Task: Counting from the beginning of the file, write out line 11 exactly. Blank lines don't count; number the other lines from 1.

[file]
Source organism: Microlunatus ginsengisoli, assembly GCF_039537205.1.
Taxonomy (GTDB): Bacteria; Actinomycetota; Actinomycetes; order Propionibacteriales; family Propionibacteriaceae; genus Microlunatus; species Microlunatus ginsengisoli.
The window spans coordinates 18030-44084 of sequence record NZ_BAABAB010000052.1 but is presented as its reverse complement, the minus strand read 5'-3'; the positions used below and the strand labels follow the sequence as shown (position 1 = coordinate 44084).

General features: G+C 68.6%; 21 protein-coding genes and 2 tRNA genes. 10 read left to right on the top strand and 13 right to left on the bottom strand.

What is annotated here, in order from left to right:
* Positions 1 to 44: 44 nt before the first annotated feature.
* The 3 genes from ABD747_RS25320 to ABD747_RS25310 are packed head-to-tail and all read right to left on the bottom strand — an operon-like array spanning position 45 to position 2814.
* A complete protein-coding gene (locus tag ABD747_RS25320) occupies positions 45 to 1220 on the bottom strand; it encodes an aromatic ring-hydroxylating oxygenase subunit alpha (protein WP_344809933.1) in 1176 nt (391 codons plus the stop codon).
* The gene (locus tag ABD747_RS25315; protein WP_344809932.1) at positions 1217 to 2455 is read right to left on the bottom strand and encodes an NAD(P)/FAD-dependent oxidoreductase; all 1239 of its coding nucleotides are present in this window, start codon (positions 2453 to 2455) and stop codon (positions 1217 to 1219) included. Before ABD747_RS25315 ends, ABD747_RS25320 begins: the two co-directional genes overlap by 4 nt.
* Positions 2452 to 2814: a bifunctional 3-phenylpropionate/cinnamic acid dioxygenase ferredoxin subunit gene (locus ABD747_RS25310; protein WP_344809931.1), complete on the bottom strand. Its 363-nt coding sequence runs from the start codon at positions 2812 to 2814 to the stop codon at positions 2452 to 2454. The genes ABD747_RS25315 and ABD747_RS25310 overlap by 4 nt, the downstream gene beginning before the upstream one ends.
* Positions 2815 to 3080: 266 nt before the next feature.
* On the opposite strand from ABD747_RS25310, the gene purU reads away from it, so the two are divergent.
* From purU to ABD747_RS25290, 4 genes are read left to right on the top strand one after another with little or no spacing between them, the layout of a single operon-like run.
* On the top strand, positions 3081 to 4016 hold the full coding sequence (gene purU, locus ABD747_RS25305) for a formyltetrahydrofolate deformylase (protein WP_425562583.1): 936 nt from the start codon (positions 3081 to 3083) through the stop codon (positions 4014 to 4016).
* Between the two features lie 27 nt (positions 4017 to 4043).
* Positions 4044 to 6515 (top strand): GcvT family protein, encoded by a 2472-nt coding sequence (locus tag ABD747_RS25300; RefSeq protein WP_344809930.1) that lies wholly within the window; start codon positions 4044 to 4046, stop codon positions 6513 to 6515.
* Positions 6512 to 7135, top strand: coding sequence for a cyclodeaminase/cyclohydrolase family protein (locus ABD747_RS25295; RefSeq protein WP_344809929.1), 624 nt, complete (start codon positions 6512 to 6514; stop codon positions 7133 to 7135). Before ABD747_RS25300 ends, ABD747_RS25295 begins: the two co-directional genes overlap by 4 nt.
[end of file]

* Positions 2815 to 3080: 266 nt before the next feature.